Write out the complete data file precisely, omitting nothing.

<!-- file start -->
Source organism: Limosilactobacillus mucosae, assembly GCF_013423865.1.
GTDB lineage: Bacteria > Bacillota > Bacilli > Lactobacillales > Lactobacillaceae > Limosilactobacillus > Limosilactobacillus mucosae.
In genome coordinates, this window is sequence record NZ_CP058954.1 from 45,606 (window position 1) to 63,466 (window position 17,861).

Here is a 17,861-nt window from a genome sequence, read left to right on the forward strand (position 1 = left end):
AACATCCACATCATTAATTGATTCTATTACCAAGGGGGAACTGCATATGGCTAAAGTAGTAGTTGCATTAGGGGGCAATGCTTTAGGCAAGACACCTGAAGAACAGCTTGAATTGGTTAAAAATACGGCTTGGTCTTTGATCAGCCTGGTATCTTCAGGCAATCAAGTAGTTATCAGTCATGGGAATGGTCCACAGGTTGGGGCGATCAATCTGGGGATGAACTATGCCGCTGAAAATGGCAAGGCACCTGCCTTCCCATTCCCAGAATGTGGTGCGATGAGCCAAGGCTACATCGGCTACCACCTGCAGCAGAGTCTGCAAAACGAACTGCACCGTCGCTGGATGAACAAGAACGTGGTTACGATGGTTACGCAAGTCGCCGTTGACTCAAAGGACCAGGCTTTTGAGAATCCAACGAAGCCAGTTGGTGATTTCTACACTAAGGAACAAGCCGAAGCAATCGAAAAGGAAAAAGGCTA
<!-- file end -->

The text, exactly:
Source organism: Limosilactobacillus mucosae, assembly GCF_013423865.1.
GTDB lineage: Bacteria > Bacillota > Bacilli > Lactobacillales > Lactobacillaceae > Limosilactobacillus > Limosilactobacillus mucosae.
In genome coordinates, this window is sequence record NZ_CP058954.1 from 45,606 (window position 1) to 63,466 (window position 17,861).

Here is a 17,861-nt window from a genome sequence, read left to right on the forward strand (position 1 = left end):
AACATCCACATCATTAATTGATTCTATTACCAAGGGGGAACTGCATATGGCTAAAGTAGTAGTTGCATTAGGGGGCAATGCTTTAGGCAAGACACCTGAAGAACAGCTTGAATTGGTTAAAAATACGGCTTGGTCTTTGATCAGCCTGGTATCTTCAGGCAATCAAGTAGTTATCAGTCATGGGAATGGTCCACAGGTTGGGGCGATCAATCTGGGGATGAACTATGCCGCTGAAAATGGCAAGGCACCTGCCTTCCCATTCCCAGAATGTGGTGCGATGAGCCAAGGCTACATCGGCTACCACCTGCAGCAGAGTCTGCAAAACGAACTGCACCGTCGCTGGATGAACAAGAACGTGGTTACGATGGTTACGCAAGTCGCCGTTGACTCAAAGGACCAGGCTTTTGAGAATCCAACGAAGCCAGTTGGTGATTTCTACACTAAGGAACAAGCCGAAGCAATCGAAAAGGAAAAAGGCTA